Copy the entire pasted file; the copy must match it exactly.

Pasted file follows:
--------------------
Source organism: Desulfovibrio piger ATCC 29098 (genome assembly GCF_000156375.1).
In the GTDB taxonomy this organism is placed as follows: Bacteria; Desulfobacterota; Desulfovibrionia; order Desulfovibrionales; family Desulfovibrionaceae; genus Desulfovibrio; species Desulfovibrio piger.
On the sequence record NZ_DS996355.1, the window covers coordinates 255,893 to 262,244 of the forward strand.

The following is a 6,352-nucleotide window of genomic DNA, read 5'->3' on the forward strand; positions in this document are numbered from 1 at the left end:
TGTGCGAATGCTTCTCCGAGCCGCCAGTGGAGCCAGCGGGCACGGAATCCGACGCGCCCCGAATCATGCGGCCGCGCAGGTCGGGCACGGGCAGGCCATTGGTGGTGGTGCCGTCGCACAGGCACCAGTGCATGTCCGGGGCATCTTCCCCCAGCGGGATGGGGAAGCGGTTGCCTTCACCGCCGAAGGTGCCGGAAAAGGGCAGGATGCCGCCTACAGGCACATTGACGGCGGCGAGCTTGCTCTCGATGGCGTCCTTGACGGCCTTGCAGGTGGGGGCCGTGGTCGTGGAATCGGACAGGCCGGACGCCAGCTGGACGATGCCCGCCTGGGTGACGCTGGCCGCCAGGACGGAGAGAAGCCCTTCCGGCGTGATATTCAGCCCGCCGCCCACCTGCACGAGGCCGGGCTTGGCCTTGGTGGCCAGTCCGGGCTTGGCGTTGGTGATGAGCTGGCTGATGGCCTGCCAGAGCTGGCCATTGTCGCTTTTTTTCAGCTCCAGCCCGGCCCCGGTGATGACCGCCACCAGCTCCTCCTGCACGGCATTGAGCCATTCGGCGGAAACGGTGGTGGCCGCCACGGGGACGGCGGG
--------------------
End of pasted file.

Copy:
Source organism: Desulfovibrio piger ATCC 29098 (genome assembly GCF_000156375.1).
In the GTDB taxonomy this organism is placed as follows: Bacteria; Desulfobacterota; Desulfovibrionia; order Desulfovibrionales; family Desulfovibrionaceae; genus Desulfovibrio; species Desulfovibrio piger.
On the sequence record NZ_DS996355.1, the window covers coordinates 255,893 to 262,244 of the forward strand.

The following is a 6,352-nucleotide window of genomic DNA, read 5'->3' on the forward strand; positions in this document are numbered from 1 at the left end:
TGTGCGAATGCTTCTCCGAGCCGCCAGTGGAGCCAGCGGGCACGGAATCCGACGCGCCCCGAATCATGCGGCCGCGCAGGTCGGGCACGGGCAGGCCATTGGTGGTGGTGCCGTCGCACAGGCACCAGTGCATGTCCGGGGCATCTTCCCCCAGCGGGATGGGGAAGCGGTTGCCTTCACCGCCGAAGGTGCCGGAAAAGGGCAGGATGCCGCCTACAGGCACATTGACGGCGGCGAGCTTGCTCTCGATGGCGTCCTTGACGGCCTTGCAGGTGGGGGCCGTGGTCGTGGAATCGGACAGGCCGGACGCCAGCTGGACGATGCCCGCCTGGGTGACGCTGGCCGCCAGGACGGAGAGAAGCCCTTCCGGCGTGATATTCAGCCCGCCGCCCACCTGCACGAGGCCGGGCTTGGCCTTGGTGGCCAGTCCGGGCTTGGCGTTGGTGATGAGCTGGCTGATGGCCTGCCAGAGCTGGCCATTGTCGCTTTTTTTCAGCTCCAGCCCGGCCCCGGTGATGACCGCCACCAGCTCCTCCTGCACGGCATTGAGCCATTCGGCGGAAACGGTGGTGGCCGCCACGGGGACGGCGGG